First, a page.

Manning to spend 35 years behind bars

The whistle-blower, who revealed dark, inhumane aspects of U.S. military operations, will pay a tragic price

Topics: Bradley Manning, bradley manning trial, WikiLeaks, Army Col. Denise Lind, Fort Meade, sentencing, Court Martial, ,

Army judge Col. Denise Lind Wednesday sentenced whistle-blower Pfc. Bradley Manning to 35 years in prison. The soldier, who passed to WikiLeaks troves of classified material revealing U.S. military malfeasance and criminality, will also be dishonorably discharged from the military and forfeit all pay and allowances.

Manning was found guilty earlier this month of violating the Espionage Act on six counts, stealing government property, violating the Computer Fraud and Abuse Act and multiple counts of disobeying orders.

At 25 years old, the whistle-blower will be behind bars until he is 56 years old (accounting for time already served) if he serves the full sentence handed down Wednesday. He is not eligible to seek parole for at least eight years.

While the government prosecution had pushed for Manning to serve a 60-year sentence of a possible 90 years that his charges could amount to, the prosecutor’s desire to see Manning spend much of his life in confinement will be fulfilled. As my friend and Radio Dispatch host Molly Knefel commented via Twitter, “The fact that Manning faced worse doesn’t make 35 years any less horrifying. Pervasive over-sentencing recalibrates what passes for just.” And indeed, as a statement from the Brennan Center for Justice noted, “the judge’s sentence in Manning’s case is by far the longest ever imposed for a media leak” and risks — as has Manning’s entire torturous ordeal — a chilling effect on those who might think of blowing the whistle on U.S. wrongdoing hereafter.

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Ben Wizner, director of the American Civil Liberties Union’s Speech, Privacy & Technology Project, was swift to comment, echoing the sentiments of civil libertarians and human rights advocates long supportive of the whistle-blower:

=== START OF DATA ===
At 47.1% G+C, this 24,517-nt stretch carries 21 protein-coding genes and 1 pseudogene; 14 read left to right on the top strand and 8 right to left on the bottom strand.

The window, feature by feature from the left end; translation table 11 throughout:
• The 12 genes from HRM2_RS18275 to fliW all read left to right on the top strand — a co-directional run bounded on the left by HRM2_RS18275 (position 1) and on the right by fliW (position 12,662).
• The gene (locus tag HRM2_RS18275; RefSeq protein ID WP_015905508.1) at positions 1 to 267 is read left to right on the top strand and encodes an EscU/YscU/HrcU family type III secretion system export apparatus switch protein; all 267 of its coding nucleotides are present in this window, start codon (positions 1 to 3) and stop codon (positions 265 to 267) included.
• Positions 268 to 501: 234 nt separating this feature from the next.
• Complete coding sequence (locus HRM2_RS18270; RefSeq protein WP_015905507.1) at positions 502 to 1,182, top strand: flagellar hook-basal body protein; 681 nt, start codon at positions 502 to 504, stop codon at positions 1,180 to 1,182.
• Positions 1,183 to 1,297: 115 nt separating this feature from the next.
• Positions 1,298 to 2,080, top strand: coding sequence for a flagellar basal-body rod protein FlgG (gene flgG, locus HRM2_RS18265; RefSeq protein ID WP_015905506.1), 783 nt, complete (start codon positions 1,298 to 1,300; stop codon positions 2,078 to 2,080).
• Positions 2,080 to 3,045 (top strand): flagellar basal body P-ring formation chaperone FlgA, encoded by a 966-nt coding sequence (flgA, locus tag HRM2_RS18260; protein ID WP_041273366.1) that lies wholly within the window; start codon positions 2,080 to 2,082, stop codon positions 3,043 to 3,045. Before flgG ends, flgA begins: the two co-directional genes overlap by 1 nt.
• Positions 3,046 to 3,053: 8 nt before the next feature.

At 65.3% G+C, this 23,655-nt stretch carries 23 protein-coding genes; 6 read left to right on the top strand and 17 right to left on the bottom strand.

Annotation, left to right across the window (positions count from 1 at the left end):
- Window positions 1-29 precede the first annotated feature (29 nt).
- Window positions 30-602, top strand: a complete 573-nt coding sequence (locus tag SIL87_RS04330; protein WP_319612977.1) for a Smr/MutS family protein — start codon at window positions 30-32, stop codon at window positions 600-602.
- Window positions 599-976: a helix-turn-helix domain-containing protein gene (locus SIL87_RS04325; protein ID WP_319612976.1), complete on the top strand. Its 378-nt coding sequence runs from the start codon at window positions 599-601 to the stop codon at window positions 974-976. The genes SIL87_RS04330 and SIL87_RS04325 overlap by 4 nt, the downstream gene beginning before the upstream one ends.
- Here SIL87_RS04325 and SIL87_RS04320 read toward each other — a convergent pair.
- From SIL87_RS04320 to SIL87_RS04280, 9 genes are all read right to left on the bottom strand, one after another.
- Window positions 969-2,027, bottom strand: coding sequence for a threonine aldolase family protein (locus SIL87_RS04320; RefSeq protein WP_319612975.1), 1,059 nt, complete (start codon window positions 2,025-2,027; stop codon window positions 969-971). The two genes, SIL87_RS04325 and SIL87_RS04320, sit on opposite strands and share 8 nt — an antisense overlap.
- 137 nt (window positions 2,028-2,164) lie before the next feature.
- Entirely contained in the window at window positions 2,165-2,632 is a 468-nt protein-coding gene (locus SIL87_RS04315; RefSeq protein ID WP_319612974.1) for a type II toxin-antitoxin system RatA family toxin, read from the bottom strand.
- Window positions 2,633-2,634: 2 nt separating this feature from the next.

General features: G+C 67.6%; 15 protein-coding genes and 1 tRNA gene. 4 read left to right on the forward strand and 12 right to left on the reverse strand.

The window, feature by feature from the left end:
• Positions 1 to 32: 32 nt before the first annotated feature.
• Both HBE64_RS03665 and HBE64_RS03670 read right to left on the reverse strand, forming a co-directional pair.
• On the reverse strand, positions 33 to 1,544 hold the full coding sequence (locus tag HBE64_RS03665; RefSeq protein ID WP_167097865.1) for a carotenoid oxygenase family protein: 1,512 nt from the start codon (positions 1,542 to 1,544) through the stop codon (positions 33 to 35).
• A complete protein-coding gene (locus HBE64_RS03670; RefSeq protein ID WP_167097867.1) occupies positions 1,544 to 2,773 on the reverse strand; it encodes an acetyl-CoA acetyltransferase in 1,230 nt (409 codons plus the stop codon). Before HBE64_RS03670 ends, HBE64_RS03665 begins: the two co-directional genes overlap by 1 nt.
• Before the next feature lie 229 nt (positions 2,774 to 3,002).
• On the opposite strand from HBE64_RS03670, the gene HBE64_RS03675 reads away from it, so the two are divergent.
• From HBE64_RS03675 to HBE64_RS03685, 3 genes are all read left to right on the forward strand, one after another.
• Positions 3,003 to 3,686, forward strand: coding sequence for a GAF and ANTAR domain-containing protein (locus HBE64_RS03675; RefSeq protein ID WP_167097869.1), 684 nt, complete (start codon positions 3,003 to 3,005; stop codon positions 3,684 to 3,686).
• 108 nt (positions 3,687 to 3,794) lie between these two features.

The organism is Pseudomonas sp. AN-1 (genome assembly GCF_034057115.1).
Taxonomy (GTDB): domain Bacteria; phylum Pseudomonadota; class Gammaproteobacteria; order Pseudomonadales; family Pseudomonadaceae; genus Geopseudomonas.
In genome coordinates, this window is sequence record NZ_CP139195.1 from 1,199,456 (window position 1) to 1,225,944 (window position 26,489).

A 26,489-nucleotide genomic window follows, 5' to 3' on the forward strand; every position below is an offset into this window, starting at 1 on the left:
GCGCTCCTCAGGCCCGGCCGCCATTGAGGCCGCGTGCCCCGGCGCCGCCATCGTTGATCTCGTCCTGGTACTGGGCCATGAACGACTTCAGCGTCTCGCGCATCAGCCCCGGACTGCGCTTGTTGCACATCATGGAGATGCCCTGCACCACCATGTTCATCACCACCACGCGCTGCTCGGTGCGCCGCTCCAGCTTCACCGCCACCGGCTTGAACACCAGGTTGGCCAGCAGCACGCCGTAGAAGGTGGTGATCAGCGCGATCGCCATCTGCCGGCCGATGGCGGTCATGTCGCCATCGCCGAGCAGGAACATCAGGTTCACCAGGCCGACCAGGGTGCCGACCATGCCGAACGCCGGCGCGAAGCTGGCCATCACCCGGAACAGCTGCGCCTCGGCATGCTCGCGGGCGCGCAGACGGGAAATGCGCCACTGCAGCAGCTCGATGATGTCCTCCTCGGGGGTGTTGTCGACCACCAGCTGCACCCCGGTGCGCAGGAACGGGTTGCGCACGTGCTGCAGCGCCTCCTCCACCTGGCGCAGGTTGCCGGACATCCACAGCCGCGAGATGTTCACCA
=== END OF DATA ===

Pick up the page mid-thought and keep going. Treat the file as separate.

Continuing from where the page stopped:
A legal system that doesn’t distinguish between leaks to the press in the public interest and treason against the nation will not only produce unjust results, but will deprive the public of critical information that is necessary for democratic accountability. This is a sad day for Bradley Manning, but it’s also a sad day for all Americans who depend on brave whistleblowers and a free press for a fully informed public debate.

The Guardian’s Paul Lewis, reporting from the Fort Meade courtroom, described the scene as the lengthy sentence was briefly announced:

The soldier appeared not show any emotional reaction. A reporter in the public gallery said when the sentence was read out, there were gasps among spectators, and one woman clasped her hands over her head.

After judge left the courtroom, Manning was very quickly ushered out the room by guards. A handful of supporters shouted “we’ll keep fighting for you Bradley” and “you’re our hero”.

Natasha Lennard
Natasha Lennard is an assistant news editor at Salon, covering non-electoral politics, general news and rabble-rousing. Follow her on Twitter @natashalennard, email

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